It's Sad To Cancel A Thru-Hike Due To COVID—But Chaos Is Part Of Thru-Hiking

My bedroom is covered in half-filled resupply boxes for my thru-hike as I scroll through an endless stream of news updates about social distancing and quarantine orders. Every time I walk past the boxes, I tell myself I'll pack it all away later, still too heartbroken to begin the process of undoing months of planning.

When I finished the Pacific Crest Trail last August, I had no home, no job, and no plan for the future. So when a friend from PCT asked me to join her on a southbound thru-hike of the Continental Divide Trail next year, the choice was easy. I knew we were a great team and couldn't pass up the chance to spend a summer hiking with one of my favorite people, traversing mountain ranges and deserts.

I spent the winter diving headfirst into research and planning. I got a job waiting tables and took every shift I could, moving in with my mom to save on rent and bills. I made resupply spreadsheets, patched and cleaned my gear and scouted REI sales for trail runners and new socks. I trained every chance I got, spending my days off walking from one side of Seattle to the other, jogging up and down stairways. I missed trail life like an absent friend, but I was getting used to spending winters hibernating, waiting for the snow to melt. I spent time with my mom, my friends, and my cats, trying to soak up all the tiny pleasures you can only find in the front country. I knew I'd be back in the wilderness soon enough.

As the days grew longer and the flowers began to bloom, I started stocking up on resupply food, trying to spread the purchases out over the next few months. I assembled boxes and labeled them with town names and the number of days needed, lining them up and carefully portioning out Ziplock bags of ramen and mac and cheese. Over time, I began to hear more and more about COVID-19, first in China then throughout the world. I assumed it would fade from the news in a few weeks, and continued my planning full steam, still blissfully unaware.

Then, the first COVID-19 death in the US was reported in Kings County, Washington, on the last day of February. The streets of Seattle were emptied overnight, and a feeling of doom descended upon the city. On a group hike out to a frozen lake the next weekend, the virus was on all our minds, but we still passed around a flask of hot chocolate and Baileys without a second thought. By mid-March, the Pacific Crest Trail Association, Appalachian Trail Conservancy, and Continental Divide Trail Coalition had all asked section and thru-hikers to postpone their hikes.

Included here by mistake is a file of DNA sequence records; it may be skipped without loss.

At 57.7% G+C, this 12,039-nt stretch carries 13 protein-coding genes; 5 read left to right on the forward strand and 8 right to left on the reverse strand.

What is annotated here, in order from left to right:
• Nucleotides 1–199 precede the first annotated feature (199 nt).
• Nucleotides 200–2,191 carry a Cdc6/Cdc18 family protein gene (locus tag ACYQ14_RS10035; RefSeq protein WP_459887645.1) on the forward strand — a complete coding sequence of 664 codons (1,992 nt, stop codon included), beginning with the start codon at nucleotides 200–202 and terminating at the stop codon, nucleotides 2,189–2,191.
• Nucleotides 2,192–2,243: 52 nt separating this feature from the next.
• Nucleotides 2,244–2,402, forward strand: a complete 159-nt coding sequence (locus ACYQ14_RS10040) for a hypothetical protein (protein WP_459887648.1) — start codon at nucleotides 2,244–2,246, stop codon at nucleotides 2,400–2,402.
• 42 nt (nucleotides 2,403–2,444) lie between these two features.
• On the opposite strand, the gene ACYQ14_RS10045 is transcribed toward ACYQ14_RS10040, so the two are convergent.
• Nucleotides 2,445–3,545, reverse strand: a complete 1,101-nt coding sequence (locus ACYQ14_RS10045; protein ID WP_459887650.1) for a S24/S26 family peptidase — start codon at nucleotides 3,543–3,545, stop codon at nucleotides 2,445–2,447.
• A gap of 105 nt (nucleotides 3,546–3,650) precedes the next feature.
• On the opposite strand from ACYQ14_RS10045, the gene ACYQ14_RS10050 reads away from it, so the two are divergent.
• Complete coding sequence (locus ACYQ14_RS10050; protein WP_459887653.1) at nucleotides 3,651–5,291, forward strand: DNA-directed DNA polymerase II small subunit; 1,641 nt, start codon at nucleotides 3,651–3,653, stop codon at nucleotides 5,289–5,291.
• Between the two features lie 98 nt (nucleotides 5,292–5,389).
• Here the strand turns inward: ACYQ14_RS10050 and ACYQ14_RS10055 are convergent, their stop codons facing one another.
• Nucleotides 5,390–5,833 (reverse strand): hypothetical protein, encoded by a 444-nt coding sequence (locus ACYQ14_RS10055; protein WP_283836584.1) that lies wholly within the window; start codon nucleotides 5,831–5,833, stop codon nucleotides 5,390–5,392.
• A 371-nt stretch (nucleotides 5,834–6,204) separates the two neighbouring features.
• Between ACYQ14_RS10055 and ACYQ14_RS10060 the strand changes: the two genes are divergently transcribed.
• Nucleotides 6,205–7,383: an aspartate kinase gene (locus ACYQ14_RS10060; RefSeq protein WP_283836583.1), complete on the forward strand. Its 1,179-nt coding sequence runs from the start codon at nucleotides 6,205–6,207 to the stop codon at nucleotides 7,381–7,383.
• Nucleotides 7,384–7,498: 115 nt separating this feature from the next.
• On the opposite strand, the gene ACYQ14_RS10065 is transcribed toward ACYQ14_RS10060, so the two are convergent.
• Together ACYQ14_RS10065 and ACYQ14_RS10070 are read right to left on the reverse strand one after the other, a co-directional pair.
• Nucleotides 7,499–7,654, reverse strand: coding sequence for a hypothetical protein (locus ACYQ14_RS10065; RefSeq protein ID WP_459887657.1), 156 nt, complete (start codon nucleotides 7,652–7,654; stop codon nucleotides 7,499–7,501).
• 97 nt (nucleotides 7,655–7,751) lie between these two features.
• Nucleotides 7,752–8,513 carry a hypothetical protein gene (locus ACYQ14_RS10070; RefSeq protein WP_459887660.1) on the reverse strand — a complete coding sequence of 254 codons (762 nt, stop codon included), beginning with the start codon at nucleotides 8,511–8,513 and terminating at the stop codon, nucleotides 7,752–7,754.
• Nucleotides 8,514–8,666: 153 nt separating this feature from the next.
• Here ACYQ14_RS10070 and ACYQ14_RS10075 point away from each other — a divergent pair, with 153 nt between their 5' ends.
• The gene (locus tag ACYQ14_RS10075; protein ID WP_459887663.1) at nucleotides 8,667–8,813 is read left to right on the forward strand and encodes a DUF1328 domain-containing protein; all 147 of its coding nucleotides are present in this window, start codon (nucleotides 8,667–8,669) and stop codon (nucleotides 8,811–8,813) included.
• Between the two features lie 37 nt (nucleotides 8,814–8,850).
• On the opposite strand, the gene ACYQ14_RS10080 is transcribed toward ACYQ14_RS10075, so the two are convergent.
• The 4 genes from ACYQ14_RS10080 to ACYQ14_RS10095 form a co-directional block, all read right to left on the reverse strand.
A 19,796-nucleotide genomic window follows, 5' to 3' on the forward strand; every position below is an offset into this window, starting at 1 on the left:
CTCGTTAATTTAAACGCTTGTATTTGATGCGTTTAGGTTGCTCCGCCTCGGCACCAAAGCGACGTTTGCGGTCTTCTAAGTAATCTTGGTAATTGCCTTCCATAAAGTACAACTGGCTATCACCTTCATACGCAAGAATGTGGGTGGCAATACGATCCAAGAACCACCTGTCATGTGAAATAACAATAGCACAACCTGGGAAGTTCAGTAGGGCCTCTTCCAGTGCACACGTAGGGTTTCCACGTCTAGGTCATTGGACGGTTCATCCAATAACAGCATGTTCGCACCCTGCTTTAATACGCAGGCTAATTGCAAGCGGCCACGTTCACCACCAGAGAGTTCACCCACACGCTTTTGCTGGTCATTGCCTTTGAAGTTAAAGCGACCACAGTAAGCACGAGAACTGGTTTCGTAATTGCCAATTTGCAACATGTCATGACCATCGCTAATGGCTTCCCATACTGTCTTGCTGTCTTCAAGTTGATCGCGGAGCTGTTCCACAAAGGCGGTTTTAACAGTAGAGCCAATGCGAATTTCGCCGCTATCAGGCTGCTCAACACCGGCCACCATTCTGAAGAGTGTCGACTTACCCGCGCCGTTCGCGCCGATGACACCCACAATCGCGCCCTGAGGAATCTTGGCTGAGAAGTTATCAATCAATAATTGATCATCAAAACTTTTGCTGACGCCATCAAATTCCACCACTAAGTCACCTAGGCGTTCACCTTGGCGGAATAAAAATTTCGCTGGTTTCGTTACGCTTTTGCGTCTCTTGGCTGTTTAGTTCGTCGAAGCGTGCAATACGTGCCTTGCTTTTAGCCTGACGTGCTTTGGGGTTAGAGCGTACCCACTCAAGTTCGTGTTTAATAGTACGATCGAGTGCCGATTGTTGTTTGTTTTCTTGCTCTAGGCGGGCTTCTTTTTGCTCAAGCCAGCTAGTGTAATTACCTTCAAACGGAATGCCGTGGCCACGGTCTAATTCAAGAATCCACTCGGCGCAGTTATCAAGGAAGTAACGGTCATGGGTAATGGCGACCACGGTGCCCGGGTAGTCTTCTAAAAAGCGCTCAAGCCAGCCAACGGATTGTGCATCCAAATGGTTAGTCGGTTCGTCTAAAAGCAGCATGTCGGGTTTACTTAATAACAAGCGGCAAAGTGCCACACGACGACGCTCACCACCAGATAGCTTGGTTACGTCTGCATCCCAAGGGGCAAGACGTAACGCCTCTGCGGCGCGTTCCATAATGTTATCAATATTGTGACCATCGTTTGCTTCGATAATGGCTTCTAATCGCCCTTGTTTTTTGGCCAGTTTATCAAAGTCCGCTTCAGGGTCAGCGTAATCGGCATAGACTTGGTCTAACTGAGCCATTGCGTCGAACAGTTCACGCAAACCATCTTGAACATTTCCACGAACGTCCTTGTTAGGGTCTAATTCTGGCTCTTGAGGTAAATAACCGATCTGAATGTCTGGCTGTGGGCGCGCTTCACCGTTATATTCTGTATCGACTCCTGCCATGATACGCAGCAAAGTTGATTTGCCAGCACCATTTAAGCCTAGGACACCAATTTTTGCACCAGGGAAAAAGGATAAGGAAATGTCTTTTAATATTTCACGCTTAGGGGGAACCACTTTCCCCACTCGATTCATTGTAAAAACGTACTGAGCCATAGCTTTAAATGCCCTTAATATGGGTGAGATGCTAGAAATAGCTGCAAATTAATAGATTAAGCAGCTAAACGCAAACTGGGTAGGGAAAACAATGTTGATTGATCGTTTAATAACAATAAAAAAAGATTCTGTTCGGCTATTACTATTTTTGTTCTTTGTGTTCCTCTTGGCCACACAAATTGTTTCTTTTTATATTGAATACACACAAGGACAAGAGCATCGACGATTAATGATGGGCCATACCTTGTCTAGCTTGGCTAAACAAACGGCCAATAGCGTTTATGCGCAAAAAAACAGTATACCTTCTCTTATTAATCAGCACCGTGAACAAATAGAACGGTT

Boxes full of packaged food sit on the floor.


I grieved for all the northbound hikers canceling their plans and heading home, friends who had ended leases, quit jobs and sold off their furniture. But my mid-June start date was still three months away, and I couldn't imagine the regulations lasting more than a few weeks, maybe a couple of months at the most. We still had so much time. It would be fine.

My singular focus on preparing for the trail shifted to constantly checking my news app, reading everything I could about the virus and its effects throughout the world as governors and mayors issued stay at home orders. Terms like "social distancing," "self-isolation," and "PPE" became part of our daily vocabulary as I found myself on the phone with friends I hadn't talked to in months, reaching out for some kind of connection in the void of anxiety and fear. The realization that my southbound hike would not be possible until next year happened slowly—an undercurrent of fear that all at once overtook my meticulous preparations, wiping everything away.

This is not the first long-distance hike I've had to bail on, and I doubt it'll be the last. Over my years exploring the backcountry, I've turned back because of tendonitis, blisters, flooded rivers, snowstorms, and even an infected wisdom tooth. And now, a pandemic.

When you have to give up on your hike due to outside elements, that loss of control is absolutely humbling, and it never gets easier. But at the end of the day, it's also the essence of long-distance hiking. You can spend years pouring over maps and trip reports, researching gear and resupply towns, ensuring no stone is left unturned. But there is always an element of chaos that can wipe all that preparation away in the blink of an eye.

I still haven't packed up that resupply food. The boxes are still lined up by mile marker, patiently waiting to be filled. And they will be.

Just not this summer.